• I’m very glad to hear that his methods are indeed creative and that you are inspired. I am glad to hear your first-hand knowledge of why he deserved to be named Teacher of the Year, rather than the mostly pandering towards the powers that be in Mr. Ahlquist’s essay. I would have appreciated hearing from him about his unique acronyms, drawings, and songs rather than him seeming to attribute his success to the Common Core.

      Please understand that my post was not a personal attack on Mr. Ahlquist. I don’t know him and am not calling him a bad teacher. But as Mr. Ahlquist spent most of his essay describing what the Common Core allows him to do (namely a close reading of texts, text-based questions, etc.), my post was a parody of those concepts. You see, with the Common Core one must answer questions or come to conclusions based solely on the text. One is not allowed to draw conclusions based on extrinsic experiences or from other sources. And as Mr. Ahlquist seemed to be shining someone else’s shoes in his essay, hence my criticism.

      The real thing about the Common Core is that it has nothing to do with standards or methods. And the debate remains simplistic if we simply argue who likes it and who doesn’t. There are so many more negative things tied to it that just make it bad bad bad in my book. The corporate interests, the Gates funding, the testing, the mandates, teacher evals., developmentally inappropriate materials, that they’re created by non-educators, that local control is totally lost–these are the things that get people like me upset when all we hear is how CC will revolutionize teaching. And if you align yourself with the good of the CC, but fail to acknowledge the many evils associated with it, you might be criticized.

      If his article was changed, that is unfortunate. I would love to read the original then.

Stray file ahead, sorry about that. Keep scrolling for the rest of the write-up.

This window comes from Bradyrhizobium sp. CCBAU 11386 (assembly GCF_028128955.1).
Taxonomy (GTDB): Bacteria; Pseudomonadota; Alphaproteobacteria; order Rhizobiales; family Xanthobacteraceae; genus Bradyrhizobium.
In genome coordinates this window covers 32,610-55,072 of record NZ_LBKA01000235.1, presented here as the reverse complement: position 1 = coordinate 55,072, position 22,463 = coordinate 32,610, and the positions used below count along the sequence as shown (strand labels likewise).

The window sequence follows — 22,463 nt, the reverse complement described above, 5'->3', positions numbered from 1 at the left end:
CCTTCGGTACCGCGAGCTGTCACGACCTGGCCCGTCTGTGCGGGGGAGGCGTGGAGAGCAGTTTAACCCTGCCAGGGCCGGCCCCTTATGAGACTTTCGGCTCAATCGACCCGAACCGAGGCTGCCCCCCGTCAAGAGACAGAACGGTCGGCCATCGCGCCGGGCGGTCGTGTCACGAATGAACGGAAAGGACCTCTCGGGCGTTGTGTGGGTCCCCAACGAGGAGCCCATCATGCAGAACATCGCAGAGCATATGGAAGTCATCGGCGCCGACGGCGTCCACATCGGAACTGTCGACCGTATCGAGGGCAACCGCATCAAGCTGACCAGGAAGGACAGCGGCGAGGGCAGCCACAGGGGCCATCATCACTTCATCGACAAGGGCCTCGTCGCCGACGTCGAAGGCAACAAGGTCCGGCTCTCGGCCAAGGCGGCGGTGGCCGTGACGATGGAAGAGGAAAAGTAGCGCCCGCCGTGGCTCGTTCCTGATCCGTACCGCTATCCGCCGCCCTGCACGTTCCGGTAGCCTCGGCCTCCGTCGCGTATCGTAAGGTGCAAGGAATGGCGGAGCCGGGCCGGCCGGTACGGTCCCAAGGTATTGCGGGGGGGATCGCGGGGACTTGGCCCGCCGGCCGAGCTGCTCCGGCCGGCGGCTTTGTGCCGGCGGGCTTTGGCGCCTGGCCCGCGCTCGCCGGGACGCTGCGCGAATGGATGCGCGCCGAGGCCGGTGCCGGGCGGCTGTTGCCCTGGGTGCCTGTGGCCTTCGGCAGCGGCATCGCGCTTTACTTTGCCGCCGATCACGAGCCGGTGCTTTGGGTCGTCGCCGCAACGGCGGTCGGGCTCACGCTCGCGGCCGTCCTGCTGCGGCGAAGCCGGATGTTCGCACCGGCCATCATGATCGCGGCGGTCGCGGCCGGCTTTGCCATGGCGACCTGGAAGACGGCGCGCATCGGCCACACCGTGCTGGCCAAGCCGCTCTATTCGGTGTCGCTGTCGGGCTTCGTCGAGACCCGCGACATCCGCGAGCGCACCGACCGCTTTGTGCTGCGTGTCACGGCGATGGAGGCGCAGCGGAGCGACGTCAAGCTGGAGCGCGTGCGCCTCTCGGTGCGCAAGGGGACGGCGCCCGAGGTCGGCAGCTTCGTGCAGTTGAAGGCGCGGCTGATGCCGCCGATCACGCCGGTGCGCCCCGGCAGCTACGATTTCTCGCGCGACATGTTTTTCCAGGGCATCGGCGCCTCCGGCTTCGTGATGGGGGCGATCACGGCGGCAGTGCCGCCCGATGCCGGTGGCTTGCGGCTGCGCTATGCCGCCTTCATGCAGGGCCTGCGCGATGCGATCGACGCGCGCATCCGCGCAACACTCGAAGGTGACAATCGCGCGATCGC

Again, I am very pleased to hear how Mr. Ahlquist inspires you and I hope that his course was a truly enriching and engaging experience. But you end your comment saying that because of his teachings, you feel prepared for the test. I’m not saying that the course was test-prep based geared only to create students adept at passing the test, but with the Common Core that is a very real possibility. I’m not sure what the test is like that you are taking, but many of these tests are high-stakes tests, where teachers are judged based on their students performance. This inevitably leads to a teach-to-the-test mentality. Again, not saying Mr. Ahlquist did that, but everyone who praises the Common Core has a responsibility to acknowledge some of these unintended consequences.

      In an educational environment when most teachers feel beaten down by current education reforms, it is difficult to accept Mr. Ahlquist’s gushing praise of Commissioner King and his policies without becoming cynical.

      • If his words were altered/edited, as his student suggests, he should speak up. As referenced here, he should get paid for his endorsement of the Common Core. And that is a sickening thought.